(Andrea calls the just-opened Leger show at the PMA a fascinating and dynamic exhibition that captures perfectly the early 20th Century optimism about cities and industry.)
Léger, Modern Art and the Metropolis at the Philadelphia Museum of Art (PMA) through January 5, 2014, is pervaded with an optimism about industrialization and urbanization at a time, centered on the 1920s, when they were seen as the answer, not the problem, for twentieth-century society. It opens with a wall-sized projection of a film taken by Thomas Edison as he ascends the Eiffel Tower, viewing Paris through its cage of industrial steel. The artworks celebrate technologies that changed everyone’s lives, offering affordable cameras, cars, and other undreamt of commodities to the middle class. Mankind had finally realized the possibility of flight, even if airplane rides were only for the few. And cities were the locus of activity, fueled by industrial jobs and available transportation. The PMA’s installation for this fascinating and dynamic exhibition captures the spirit perfectly. The galleries suggest the new interest in unadorned, rectilinearity in architecture, and their walls are punctuated with projected films (some in their entirety, excerpts of others) that create the impression that we are looking through windows at the bustling metropolis beyond.
The PMA owns major works by Léger, hence the focus of the exhibition, but it is hardly monographic. It includes a wide range of work by Severini, Delaunay, Turk-Delaunay, Lissitzky, Picabia, Mondrian, Duchamp, Man Ray, and numerous others, including the rarely-seen Gerald Murphy, himself the product of an urban, commercial fortune who gave up art when he took over the family business, Mark Cross leather goods. All of them celebrated the modern, mechanical and urban, reflecting the importance of these ideas in Milan, Moscow, and Amsterdam, as well as in Paris, which for the provincial Léger, represented the ideal.
Overlapping interests and occasional collaboration of the artists
The exhibition demonstrates the overlapping interests and occasional collaboration between visual artists and those in literature, theater, dance, music and architecture. Marinetti, who created poetry from wordless sounds arranged on the page for visual effect, surrounded himself with painters. As a soundtrack for Léger’s film, Ballet Mécanique (1923-24), George Antheil composed a score for electric bells, sirens, player pianos, and airplane propellers. A ballet dancer appears in Man Ray’s Le Retour a la Raison (192)3, filmed through glass, from below, and Léger created costumes and a backdrop – spectacularly displayed – for the Swedish Ballet. Advertising and billboards were a pervasive influence of on all the arts, memorably captured by F. Scott Fitzgerald’s image of the optometrist’s sign in The Great Gatsby.
Aerodynamic aesthetics for the kitchen
Social optimists of the era predicted that mechanization would shorten the working day and relieve housework of much of its repetitive, physical labor. The style of appliances and other consumer goods is described as Machine Age. Blenders and meat slicers featured streamlined designs that had developed in response to the aerodynamic demands of airplanes and fast cars. It was also a time when art and design were thought to be integral to social progress. The Russian Constructivists believed that abstraction based on primary, geometric forms would be comprehensible to the new, Soviet masses and improve their lives.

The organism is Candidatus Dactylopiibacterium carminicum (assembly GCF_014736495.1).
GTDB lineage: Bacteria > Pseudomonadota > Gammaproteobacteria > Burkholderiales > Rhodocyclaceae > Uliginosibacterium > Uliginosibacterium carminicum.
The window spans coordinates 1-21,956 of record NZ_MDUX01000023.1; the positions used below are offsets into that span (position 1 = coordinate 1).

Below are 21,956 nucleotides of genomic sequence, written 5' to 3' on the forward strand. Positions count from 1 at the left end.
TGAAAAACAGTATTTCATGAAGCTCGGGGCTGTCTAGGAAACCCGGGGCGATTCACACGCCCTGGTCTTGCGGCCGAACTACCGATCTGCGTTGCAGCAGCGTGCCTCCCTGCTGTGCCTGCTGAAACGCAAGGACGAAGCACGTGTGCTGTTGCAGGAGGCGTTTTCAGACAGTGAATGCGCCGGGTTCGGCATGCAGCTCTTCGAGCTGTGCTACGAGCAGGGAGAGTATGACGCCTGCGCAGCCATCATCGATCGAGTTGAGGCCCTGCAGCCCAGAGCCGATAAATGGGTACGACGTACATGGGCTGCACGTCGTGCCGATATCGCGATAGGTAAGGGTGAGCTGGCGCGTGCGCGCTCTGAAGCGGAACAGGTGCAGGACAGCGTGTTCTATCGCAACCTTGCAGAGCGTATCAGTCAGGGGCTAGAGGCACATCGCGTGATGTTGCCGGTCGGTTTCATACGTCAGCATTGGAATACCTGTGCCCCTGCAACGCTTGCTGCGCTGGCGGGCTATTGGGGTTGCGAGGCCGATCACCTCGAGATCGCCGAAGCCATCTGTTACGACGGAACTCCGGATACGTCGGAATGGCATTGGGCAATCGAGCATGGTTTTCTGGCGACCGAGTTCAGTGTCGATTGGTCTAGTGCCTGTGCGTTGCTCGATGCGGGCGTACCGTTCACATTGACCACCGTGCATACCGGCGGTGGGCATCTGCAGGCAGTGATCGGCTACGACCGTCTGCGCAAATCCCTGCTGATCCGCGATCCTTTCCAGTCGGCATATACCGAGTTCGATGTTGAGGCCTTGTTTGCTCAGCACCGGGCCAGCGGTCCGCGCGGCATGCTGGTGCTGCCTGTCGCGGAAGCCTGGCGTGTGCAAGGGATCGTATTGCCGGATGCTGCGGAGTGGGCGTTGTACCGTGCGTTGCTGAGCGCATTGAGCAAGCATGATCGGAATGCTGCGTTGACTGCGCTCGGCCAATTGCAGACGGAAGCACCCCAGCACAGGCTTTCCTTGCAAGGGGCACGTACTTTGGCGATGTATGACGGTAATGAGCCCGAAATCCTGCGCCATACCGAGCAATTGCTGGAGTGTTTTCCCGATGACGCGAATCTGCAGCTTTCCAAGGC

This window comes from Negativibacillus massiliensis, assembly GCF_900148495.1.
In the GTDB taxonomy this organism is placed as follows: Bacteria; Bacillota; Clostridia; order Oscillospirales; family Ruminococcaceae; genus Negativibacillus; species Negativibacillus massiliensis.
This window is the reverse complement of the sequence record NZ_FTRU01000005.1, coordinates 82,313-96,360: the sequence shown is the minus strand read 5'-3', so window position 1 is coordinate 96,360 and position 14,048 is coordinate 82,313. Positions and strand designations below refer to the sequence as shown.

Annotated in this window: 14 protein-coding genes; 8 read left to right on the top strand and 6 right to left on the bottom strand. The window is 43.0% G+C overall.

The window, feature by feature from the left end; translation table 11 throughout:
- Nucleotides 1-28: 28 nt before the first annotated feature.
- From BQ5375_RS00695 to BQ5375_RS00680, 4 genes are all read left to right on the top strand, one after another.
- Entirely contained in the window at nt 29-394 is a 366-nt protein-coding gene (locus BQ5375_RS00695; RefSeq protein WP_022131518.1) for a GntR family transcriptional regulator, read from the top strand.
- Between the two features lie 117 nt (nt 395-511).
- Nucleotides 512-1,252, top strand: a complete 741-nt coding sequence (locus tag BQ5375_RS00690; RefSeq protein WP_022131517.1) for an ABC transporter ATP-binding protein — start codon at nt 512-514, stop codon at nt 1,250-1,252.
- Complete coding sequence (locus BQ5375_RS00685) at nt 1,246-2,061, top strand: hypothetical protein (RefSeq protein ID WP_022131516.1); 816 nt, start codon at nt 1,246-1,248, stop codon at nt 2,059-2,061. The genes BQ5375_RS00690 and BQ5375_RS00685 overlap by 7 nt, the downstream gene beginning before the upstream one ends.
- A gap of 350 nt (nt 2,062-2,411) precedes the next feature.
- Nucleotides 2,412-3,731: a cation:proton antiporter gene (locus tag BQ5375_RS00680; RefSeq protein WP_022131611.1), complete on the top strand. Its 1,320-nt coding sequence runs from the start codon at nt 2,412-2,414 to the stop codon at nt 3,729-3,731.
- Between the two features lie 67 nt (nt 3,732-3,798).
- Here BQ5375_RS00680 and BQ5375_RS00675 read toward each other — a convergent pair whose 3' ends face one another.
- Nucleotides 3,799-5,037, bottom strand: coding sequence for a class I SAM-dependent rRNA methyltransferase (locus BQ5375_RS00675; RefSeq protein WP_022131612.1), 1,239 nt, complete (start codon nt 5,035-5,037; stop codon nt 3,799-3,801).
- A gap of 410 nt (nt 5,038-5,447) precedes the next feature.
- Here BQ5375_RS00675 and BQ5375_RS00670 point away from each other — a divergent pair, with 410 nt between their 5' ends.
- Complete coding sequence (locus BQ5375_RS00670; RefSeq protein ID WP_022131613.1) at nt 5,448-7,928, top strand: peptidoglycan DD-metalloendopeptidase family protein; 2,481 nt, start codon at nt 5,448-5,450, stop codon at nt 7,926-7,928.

Films of the era – motion, light and abstraction
The films, by Léger, Man Ray, Duchamp, René Clair, and a short segment of an Abel Gance film showing a close-up of pistons driving a train wheel, are essentially abstract, with no conventional narrative. Motion and light play some of the starring roles, with people, objects and geometric forms functioning as minor, supporting players. It is interesting to see how excited these early twentieth-century artists were with the possibilities of the film medium, utilizing all of its special effects: extreme angles, close-ups, double exposures, motion created by a rapid sequence of stills, trick appearances and disappearances, and the possibility of slowing, speeding and reversing motion. Léger opens Ballet Mécanique with a rather conventional scene of a pretty girl, then goes wild with a rapid collage of kaleidoscopic effects using props from the pantry: whisks, tarte tins, pan lids, wine bottles, and the like.
Printed ephemera and typography
Some of my favorite works are in what are considered minor media: printed ephemera and avant garde journals done on the cheap. They made free use of the forms and layout of letters on the page, transcending the convention that letters exist to create words, which convey meaning. This parallels abstraction in painting, where form was freed from representation and became the subject itself. Typography also entered the fine arts as word fragments which appear regularly in the paintings of Léger and his colleagues. They reflect the new prevalence of billboards, and the artists glamorize the disjointed, commercialized and cacophonous urban spaces which, by the 1960s, would come to be seen as in-human.
The post World War I love of the new, the fast, the commercial and the machine-made didn’t last long. Charlie Chaplin’s Modern Times (1936) is the most vivid, early statement of the distopian side of modern life. But the early, if naive, enthusiasm for modern technology produced some enduring art.
The exhibition, curated by Anna Vallye, will travel to the Museo Correr, Venice.